Between 2013-15 Mr Dickson in his role as CEO attempted to discipline Mr Moran for his failure to declare conflicts of interest. Cr Tate stepped in to prevent the action when Mr Moran refused to come to the table, the report said.

“Many councillors believed the mayoral power was being misused and that … Moran was untouchable and free to do and act however he wanted,” the report said.

“This created an unhealthy environment which may have deterred staff at GCCC from reporting misconduct against those who were closely aligned with the Mayor, believing the Mayor would intervene to protect those close to him.”

“While Tate’s conduct does not meet the threshold for criminal prosecution, his actions could amount to misconduct pursuant to s150L of the Local Government Act 2009. The CCC has, therefore, referred the matter to the OIA. Moran’s conduct has been referred to the CEO for appropriate disciplinary action,” the CCC said.

Interference in operational matters

The CCC said it also received information about Mr Moran interfering in council operational matters.

It said in 2017 and 18 Mr Moran attempted to waive food license fees for a company that gifted him tickets to a major event on the Gold Coast.

“The assistance Moran attempted to provide some event participants to avoid paying for a food licence (as required by Council policy) after he had received the gift is a matter of concern,” the CCC said.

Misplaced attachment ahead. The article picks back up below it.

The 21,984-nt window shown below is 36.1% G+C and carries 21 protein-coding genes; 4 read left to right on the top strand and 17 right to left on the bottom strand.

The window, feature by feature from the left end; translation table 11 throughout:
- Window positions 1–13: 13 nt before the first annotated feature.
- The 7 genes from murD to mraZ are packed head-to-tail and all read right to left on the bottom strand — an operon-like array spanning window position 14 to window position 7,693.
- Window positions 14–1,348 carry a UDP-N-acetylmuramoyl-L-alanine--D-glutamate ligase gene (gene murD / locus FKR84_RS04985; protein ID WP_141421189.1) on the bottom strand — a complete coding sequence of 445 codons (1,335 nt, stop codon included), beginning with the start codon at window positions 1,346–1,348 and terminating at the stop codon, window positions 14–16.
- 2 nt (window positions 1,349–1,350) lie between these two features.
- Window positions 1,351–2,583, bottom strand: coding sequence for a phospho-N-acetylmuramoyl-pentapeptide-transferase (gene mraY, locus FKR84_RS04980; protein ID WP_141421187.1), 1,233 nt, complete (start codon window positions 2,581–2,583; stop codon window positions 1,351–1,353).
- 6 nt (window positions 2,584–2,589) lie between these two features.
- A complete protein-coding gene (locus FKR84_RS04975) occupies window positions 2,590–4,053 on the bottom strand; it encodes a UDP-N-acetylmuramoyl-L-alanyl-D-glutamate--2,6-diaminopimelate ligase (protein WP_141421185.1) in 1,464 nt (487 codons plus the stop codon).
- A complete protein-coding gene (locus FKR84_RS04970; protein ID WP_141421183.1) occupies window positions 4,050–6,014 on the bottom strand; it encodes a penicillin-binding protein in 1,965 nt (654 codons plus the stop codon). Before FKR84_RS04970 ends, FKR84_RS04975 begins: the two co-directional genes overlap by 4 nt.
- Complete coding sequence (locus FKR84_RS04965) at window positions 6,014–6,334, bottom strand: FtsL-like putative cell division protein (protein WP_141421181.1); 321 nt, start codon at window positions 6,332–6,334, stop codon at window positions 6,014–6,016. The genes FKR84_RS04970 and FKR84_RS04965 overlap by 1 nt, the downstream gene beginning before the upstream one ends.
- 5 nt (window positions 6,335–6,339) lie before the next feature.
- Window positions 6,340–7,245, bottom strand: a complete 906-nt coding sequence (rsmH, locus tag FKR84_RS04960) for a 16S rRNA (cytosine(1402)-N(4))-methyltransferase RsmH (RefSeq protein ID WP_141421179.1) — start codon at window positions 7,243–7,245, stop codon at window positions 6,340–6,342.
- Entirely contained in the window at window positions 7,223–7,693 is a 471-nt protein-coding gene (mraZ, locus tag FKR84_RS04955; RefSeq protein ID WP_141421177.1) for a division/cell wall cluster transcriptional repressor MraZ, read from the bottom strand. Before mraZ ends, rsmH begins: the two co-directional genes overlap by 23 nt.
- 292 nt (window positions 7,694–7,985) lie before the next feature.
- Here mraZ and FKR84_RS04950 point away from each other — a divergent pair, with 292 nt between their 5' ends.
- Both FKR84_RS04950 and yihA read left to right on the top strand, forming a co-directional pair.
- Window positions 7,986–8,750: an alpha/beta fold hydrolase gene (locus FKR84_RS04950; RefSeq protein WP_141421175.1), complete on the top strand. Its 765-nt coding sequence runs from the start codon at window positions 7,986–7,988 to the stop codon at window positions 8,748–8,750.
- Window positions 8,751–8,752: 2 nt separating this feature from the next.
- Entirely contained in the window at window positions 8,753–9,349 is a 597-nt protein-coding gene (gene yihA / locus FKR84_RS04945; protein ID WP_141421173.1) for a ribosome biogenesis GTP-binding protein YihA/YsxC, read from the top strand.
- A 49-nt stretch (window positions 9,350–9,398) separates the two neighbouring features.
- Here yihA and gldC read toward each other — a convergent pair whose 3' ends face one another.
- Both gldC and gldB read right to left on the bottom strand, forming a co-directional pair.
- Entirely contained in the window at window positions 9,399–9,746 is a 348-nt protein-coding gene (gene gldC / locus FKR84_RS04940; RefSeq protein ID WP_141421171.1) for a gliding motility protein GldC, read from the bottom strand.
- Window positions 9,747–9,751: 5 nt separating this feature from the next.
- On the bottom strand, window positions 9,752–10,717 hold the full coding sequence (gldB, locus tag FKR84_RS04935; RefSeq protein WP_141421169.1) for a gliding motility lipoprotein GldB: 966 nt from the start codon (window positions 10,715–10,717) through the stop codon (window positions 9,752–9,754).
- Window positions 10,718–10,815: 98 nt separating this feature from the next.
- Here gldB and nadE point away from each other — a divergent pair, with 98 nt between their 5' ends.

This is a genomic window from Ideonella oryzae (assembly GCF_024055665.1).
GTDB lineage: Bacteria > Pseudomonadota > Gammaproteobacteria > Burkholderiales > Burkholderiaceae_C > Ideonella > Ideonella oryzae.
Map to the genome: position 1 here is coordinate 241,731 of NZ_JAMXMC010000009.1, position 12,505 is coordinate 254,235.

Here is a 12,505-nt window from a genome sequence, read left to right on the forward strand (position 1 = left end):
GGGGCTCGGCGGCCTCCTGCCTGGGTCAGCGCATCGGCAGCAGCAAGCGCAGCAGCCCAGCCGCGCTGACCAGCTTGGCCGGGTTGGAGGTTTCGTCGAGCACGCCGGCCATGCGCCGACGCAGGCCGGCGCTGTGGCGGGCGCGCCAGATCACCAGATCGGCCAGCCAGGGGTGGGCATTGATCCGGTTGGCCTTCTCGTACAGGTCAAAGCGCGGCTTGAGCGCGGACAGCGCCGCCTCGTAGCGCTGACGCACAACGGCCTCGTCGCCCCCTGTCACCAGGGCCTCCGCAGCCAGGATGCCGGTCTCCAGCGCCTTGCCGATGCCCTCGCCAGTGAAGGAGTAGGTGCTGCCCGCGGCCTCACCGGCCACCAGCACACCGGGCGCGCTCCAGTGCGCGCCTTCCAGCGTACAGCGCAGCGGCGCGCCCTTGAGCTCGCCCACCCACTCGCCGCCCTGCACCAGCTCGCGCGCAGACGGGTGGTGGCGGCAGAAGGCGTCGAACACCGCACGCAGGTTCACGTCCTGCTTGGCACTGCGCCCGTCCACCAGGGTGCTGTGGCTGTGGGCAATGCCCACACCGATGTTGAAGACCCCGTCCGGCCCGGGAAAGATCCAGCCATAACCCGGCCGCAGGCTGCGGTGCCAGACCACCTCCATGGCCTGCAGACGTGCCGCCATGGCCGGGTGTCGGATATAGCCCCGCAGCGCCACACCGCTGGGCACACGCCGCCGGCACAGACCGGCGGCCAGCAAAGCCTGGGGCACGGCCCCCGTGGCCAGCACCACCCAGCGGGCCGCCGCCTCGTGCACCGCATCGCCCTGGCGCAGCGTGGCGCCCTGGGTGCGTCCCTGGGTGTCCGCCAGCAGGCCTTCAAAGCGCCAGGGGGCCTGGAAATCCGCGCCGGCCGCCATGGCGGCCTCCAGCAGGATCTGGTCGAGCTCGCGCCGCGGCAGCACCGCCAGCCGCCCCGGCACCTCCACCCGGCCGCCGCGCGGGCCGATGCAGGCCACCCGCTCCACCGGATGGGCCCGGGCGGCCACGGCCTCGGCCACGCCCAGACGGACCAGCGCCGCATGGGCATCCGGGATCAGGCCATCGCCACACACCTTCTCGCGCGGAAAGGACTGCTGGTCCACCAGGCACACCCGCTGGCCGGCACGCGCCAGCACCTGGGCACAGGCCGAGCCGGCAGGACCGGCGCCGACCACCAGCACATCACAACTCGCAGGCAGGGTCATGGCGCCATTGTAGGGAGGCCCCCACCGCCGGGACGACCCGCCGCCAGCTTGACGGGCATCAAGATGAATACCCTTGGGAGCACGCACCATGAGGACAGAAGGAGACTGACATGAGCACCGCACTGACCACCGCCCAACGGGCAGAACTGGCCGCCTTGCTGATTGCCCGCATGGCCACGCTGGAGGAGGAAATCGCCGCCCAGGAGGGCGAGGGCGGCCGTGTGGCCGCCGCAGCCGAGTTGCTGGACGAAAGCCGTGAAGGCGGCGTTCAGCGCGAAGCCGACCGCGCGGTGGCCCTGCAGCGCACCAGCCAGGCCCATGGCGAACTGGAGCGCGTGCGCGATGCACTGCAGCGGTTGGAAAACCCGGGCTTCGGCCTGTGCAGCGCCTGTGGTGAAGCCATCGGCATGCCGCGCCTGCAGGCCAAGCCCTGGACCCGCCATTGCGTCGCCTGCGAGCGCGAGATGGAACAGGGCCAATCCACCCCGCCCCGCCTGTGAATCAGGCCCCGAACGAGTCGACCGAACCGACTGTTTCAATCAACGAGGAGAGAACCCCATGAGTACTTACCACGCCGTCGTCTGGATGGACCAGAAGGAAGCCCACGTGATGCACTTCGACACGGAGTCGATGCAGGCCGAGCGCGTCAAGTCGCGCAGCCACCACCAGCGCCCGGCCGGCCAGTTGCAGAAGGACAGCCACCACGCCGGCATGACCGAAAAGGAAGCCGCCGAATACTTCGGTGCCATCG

Chinese developer

The CCC said it received complaints alleging that Cr Tate had an inappropriate relationship with the lawyer of a Chinese developer, voted on council matters involving that developer and failed to declare on his Register of Interests (ROI) flights and accommodation provided to him to Beijing.

The matter has been referred to the OIA.

The watchdog also investigated claims that Cr Tate bought luggage, Gold Coast Titans membership, and two selfie sticks, including one for his daughter, on council credit cards. It said there was also evidence of Cr Tate using official expenditure to make donations up to ten times the amount permitted under policy.

Mayor welcomes investigation

Cr Tate said there was always friction between the administration and policy arms of a council and that he intervened in a “tussle in the family” between Mr Moran and Mr Dickson to “move on for the betterment of the City”.

He described the report as “a fantastic outcome” that gave him a clean bill of health and found no evidence of corruption or criminal conduct.

“It’s a bit like this. When you know you’re going to have a thorough examination like a colonoscopy … they’re going to be real thorough. You wake up and he gives you a clean bill of health, couple of polyps … get it out, all examined, happy as,” he told reporters last Friday.

He had paid back the cost of his daughter’s selfie stick, he said.

Queensland’s peak body for local government also welcomed the finding of no criminal conduct and said it was now time to move on.

“We need to find a balance between continual investigation and review and enabling councils to get on with the job,” LGAC CEO Greg Hallam said.